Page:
The effort will raise funds for the aquatic centerâ€™s drinking water.
For the shutterbug, Acadia National Park in Maine offers a rich palette â€“ a gleaming lighthouse, rustic carriage roads, crashing surf, and that feature with which New England is practically synonymous, fall color.
Hard to believe that for all his world travels with the lens, it took Pete Saloutos so long to shoot it.
â€œAll my life as a photographer, I have wanted to go there,â€ he said. â€œFinally. Finally!â€
The trip didnâ€™t disappoint, and over a week-long shoot this past year, the island photographer burned through 140 rolls of film.
Three images from the trip appear in Saloutosâ€™ 2007 calendar, now available at the Bainbridge Aquatics Center and Roby King Gallery on Winlsow Way.
All proceeds from the calendar will go to purchase a drinking water chiller and purification system for the pool facility.
A masters class swimmer who enjoys a dip three or four times a week, Saloutos is a big fan of the aquatics center, but not its drinking fountain. Any funds left over will go toward completion of a steam room for the center.
â€œIâ€™ve been a water kid all my life, swimming, surfing or whatever,â€ Saloutos said. â€œSome people donate to the library, some people donate to their church. I donate to the pool. For me, itâ€™s the community center.â€
Over a 41-year career, Saloutos has achieved preeminence in sports, scenic and fine art photography. Several years ago, he was honored by Nikon as a â€œLegend Behind the Lensâ€ for the excellence of his portfolio.
He has been producing promotional calendars for a quarter-century, and is well pleased with the latest entry in the series.
Besides Acadia, the calendar features images of Crater Lake National Park, Boardman State Park and Bandon Beach in Oregon; Monument Valley, Utah; Maligne Lake in Canadaâ€™s Jasper National Park; Sol Duc River on the Olympic Peninsula; and the iconic Mount Rainier.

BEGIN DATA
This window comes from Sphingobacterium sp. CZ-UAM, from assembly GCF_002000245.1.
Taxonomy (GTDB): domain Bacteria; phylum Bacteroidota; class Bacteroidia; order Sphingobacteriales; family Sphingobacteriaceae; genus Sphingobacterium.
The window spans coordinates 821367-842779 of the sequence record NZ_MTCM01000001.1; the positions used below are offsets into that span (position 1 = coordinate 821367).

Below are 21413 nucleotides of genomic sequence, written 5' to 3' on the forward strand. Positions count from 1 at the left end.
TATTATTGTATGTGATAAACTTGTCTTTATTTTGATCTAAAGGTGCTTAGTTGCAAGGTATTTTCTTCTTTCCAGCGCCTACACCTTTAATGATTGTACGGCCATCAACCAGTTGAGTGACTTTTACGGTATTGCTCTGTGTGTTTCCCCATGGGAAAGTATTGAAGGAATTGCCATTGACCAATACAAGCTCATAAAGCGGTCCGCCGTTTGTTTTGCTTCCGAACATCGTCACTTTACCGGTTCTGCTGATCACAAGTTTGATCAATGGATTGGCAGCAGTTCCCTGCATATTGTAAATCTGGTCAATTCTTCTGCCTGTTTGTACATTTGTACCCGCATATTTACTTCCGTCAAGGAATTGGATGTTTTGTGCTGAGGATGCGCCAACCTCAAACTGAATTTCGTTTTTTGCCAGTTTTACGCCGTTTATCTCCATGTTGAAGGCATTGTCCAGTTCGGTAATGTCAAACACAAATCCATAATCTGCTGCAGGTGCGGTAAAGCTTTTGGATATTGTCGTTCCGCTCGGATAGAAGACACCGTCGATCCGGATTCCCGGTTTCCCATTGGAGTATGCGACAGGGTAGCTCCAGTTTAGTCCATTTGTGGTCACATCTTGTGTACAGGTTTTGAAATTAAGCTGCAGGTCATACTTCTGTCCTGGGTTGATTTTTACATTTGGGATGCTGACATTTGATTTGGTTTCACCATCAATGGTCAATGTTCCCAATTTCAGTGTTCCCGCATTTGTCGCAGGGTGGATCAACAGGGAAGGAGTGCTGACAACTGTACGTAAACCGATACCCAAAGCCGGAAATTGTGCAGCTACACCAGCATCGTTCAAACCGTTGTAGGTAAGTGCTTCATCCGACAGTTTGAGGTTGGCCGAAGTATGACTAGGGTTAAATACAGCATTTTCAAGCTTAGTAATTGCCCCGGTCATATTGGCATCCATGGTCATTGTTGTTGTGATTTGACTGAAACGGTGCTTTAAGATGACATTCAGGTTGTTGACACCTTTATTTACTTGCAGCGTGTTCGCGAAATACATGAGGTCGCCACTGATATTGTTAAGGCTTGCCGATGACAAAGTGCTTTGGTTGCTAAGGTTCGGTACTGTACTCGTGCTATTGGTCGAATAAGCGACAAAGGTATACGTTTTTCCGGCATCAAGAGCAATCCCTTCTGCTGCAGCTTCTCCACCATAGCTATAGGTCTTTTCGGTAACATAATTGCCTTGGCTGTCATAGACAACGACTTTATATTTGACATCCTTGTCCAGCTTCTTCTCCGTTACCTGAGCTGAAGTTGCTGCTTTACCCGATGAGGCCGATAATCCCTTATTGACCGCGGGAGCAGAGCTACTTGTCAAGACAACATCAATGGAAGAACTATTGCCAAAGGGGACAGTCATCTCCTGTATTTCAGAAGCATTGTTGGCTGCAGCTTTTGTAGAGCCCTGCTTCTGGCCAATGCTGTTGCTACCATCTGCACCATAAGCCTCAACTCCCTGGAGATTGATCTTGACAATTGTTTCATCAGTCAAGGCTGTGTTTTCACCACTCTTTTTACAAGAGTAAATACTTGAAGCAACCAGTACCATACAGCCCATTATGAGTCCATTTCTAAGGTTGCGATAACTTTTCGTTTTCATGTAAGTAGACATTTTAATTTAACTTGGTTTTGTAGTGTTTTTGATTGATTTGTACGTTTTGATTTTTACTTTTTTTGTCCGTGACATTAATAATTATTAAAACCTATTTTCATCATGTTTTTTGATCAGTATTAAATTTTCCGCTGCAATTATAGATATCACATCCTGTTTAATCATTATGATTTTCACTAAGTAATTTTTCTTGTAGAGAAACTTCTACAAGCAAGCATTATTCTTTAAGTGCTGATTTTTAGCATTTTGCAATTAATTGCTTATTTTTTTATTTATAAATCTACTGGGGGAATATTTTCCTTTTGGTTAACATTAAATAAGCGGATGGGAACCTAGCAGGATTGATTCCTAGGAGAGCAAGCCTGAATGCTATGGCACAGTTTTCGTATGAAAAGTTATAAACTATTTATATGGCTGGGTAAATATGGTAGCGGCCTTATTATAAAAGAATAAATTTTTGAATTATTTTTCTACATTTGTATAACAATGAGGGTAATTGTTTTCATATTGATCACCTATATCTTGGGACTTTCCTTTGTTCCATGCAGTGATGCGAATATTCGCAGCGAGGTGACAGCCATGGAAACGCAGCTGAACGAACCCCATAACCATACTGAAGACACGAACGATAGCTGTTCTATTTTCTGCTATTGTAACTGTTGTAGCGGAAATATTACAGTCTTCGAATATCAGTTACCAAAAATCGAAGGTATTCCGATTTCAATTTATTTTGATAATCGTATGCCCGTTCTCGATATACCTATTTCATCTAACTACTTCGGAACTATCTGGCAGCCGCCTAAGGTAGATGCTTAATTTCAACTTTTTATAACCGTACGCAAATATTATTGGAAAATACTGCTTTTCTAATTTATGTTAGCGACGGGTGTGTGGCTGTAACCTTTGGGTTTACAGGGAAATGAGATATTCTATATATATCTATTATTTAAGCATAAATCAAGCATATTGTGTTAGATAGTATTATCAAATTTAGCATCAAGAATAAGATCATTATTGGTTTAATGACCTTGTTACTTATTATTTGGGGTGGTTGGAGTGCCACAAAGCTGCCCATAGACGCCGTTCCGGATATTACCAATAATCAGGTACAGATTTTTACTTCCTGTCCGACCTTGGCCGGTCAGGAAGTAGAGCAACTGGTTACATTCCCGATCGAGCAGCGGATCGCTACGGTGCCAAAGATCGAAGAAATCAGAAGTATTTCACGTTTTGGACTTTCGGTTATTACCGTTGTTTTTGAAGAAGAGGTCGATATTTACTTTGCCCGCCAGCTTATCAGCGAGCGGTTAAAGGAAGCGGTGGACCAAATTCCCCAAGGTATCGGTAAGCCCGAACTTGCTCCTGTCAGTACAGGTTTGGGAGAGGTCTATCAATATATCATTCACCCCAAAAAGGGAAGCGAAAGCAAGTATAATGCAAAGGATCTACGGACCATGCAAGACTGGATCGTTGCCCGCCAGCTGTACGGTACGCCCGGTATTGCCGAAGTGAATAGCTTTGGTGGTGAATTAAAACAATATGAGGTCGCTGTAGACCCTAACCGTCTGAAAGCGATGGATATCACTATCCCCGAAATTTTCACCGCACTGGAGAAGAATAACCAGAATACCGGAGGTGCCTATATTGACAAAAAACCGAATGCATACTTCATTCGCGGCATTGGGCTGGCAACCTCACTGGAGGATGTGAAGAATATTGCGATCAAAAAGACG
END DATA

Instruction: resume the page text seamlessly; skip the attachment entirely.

Eleven images in the 13-month calendar were shot over the past year. Saloutos used a Fuji 617 â€œbig boxâ€ panoramic camera for its extremely wide-angle perspective, and high-grade film brought out unusually rich detail and crisp colors.
The quality printing stock and brilliance of the images make the calendar pages themselves worthy of framing; the viewer can almost step into a wintertime photo of Mount Mazama in the Crater Lake caldera.
None of the images were maniÂpulated by computer, although Saloutos did use filters and the tripod-mounted camera itself to create a few effects.
For a photo of the rocky shoreline in Acadia, he left the shutter open for a full 60 seconds, allowing crashing waves to achieve the creamy consistency of an incoming fog. Serendipitously, a seagull on a far outcropping sat perfectly still for the entire exposure â€“ something that, Saloutos said, youâ€™d have trouble getting a professional model to do.
The calendar was designed by the photographer himself and produced by Graphic Visions of Burbank, Calif.
Not content with a random collection of pretty pictures, Saloutos arrayed the images to convey a sense of the changing seasons as the calendar pages turn.
That alone, he believes, separates his work from other scenic calendars flooding the market as the new year approaches.
â€œItâ€™s one thing to have 13 beautiful images, but do they work together as a collection?â€ Saloutos said.
â€œUsually, the answer is no.â€
A new promotional calendar by island photographer Pete Saloutos is available for $20 at Roby King Gallery and the Bainbridge Aquatics Center. All proceeds go toward a new drinking-water purification system for the pool and completion of the facilityâ€™s sauna room. Information: 842-2302 or www.petesaloutos.com